Roadside Inspections in the Digital Age
Roadside Inspections in the Digital Age

Roadside inspections are common for commercial truck drivers. Like many things, however, the way roadside inspections happen and the way they affect truckers might also change and evolve a little bit from now on.

As technology involves more and more in our daily lives, we are moving towards automation with each passing day. Roadside inspections are no exception.

Currently, there are seven (7) CVSA roadside inspection levels that drivers are familiar with. However, as we dive deeper into the digital age with technologies such as wireless connections and electronic logging devices, a new level of roadside inspection is being introduced.

In this article, we are going to learn more about that.

Overall, we are going to discuss the following:

  •   7 current levels of roadside inspection
  •   The new 8th level of roadside inspection
  •   A quick overview of CVSA’s International Roadcheck 2017 results
  •   How ELDs can help drivers and carriers with roadside inspections

Let’s start from the top.

7 Levels of Roadside Inspections

As mentioned earlier, currently there are seven different levels of roadside inspections that drivers and carriers are mostly familiar with.

Although the Level-1 North American Standard Inspection is the most comprehensive one, the other levels do not necessarily decline in comprehensiveness as we move towards Level 7.

Let’s discuss all the different levels of roadside inspections.

Level 1 — North American Standard Inspection

As we just mentioned, the Level-1 North American Standard Inspection is the most comprehensive and detailed examination of both the commercial motor vehicle as well as the commercial driver.

The Level-1 North American Standard Inspection is a 37-step procedure, which involves the examination of the following items:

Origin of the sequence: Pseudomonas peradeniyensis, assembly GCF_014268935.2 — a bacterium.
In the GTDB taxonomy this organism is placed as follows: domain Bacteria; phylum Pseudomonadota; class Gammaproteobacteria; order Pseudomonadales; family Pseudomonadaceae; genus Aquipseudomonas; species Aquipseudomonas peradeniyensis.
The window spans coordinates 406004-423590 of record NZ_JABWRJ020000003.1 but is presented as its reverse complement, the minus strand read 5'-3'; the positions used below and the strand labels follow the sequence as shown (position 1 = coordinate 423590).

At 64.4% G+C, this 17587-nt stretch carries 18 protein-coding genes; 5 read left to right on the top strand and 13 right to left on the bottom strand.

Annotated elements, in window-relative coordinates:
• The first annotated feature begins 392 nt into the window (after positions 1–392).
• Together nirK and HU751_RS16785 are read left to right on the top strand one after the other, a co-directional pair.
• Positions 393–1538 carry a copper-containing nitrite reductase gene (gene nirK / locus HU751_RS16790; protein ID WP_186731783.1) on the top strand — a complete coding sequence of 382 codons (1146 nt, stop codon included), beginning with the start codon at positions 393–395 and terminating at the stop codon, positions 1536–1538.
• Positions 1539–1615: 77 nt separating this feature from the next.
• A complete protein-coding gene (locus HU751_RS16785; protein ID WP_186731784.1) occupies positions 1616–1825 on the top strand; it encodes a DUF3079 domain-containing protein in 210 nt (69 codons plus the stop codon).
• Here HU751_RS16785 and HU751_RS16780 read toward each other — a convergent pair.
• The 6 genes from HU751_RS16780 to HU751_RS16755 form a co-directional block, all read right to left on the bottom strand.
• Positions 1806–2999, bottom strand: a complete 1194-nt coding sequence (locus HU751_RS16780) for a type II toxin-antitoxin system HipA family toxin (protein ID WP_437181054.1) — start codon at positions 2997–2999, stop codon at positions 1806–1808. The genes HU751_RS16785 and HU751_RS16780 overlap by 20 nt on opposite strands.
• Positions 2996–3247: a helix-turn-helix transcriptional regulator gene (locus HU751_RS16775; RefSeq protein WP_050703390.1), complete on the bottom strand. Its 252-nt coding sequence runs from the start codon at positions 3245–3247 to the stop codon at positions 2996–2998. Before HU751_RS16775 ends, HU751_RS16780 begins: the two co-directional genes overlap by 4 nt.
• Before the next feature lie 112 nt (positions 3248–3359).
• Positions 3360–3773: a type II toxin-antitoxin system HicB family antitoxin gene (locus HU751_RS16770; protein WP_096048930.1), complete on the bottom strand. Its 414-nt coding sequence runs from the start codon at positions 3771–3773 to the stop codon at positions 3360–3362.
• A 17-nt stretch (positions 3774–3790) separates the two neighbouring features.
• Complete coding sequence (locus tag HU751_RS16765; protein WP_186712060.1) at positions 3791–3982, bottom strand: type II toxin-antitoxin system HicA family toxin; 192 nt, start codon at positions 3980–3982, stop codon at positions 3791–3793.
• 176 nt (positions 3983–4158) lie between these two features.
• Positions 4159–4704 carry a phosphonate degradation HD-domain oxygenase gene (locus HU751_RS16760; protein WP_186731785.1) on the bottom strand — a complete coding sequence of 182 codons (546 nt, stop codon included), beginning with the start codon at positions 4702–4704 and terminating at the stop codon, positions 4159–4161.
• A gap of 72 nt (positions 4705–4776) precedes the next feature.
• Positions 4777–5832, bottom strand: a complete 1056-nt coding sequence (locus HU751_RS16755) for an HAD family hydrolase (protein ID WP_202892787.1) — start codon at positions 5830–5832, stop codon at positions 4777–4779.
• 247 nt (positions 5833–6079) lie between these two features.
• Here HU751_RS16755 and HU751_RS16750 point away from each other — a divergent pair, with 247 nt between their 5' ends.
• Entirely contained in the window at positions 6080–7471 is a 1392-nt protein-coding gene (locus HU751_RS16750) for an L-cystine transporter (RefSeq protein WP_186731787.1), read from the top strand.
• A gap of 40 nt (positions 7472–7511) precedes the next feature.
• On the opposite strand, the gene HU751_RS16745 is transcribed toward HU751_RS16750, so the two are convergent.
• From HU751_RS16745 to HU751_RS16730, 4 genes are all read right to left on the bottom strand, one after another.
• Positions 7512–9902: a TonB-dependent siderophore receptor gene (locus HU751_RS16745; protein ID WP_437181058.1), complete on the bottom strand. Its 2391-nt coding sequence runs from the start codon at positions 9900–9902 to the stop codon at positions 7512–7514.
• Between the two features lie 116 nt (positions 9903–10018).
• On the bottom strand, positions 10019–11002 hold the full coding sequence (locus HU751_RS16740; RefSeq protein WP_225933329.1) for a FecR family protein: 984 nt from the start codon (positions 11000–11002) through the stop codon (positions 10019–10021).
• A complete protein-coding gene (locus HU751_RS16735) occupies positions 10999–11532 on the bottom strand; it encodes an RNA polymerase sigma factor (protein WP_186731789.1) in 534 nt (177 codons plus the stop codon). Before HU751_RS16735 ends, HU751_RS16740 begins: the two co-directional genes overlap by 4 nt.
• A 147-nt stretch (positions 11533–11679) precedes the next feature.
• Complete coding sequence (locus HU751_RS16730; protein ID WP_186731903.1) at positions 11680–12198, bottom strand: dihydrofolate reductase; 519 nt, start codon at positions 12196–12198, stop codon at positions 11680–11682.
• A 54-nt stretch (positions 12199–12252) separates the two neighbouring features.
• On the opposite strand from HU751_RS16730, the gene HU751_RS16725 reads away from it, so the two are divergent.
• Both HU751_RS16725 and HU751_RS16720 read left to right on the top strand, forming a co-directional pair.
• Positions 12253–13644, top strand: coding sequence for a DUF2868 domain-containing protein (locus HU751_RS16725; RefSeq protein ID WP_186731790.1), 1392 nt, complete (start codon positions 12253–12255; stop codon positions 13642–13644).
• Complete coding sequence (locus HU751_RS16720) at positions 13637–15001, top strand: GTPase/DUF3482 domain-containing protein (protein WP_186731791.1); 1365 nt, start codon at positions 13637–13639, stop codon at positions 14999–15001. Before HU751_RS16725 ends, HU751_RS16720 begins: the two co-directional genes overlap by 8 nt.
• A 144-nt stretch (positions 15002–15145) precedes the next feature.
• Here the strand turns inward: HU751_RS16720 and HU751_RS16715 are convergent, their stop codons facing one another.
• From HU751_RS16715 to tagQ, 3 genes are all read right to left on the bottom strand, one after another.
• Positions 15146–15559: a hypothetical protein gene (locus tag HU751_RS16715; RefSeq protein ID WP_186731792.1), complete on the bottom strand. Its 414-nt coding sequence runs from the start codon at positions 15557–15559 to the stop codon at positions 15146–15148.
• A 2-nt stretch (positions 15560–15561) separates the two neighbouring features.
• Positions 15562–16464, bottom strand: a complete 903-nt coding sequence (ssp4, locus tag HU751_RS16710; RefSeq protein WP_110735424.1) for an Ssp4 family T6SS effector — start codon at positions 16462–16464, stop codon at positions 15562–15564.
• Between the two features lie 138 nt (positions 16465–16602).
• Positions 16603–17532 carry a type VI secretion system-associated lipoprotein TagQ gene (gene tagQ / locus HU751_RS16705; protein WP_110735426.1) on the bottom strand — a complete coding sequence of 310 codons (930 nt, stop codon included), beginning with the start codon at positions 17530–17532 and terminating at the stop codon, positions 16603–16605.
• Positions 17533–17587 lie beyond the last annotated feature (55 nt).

Vehicle examination involves inspection of the following:

  •   Suspension, tire, rim, hub, and wheel assemblies
  •   Open-top trailer and van bodies
  •   Windshield wiper and emergency exit operations
  •   Driveshafts/driveline and steering mechanisms
  •   Coupling and lighting device operations
  •   Hazardous material compliance
  •   Cargo tank specification compliance
  •   Cargo securement compliance
  •   Braking systems
  •   Electrical systems
  •   Exhaust systems
  •   Fuel systems

Commercial driver examination involves inspection of the following:

  •   Skill Performance Evaluation (SPE) certificate
  •   Seatbelt
  •   Records of Duty Status compliance, aka RODS compliance.
  •   Hours of Service compliance, aka HOS compliance.
  •   Alcohol usage
  •   Drug usage
  •   Commercial driver’s license, aka CDL.
  •   Medical examiner’s certificate

Level 2 — Walk-Around Driver/Vehicle Inspection

The Level-1 walk-around driver or vehicle inspection includes examination of items that can be inspected without physically going under the vehicle.

As a minimum requirement, the CVSA lists the inspection of the following items:

  •   Windshield wipers
  •   Wheels
  •   Hubs and rims
  •   Van and open-top trailer bodies
  •   Tires
  •   Suspension
  •   Steering mechanisms
  •   Headlamps
  •   Tail lamps
  •   Stop lamps
  •   Turn signals
  •   Lamps on projecting loads
  •   Frames
  •   Fuel system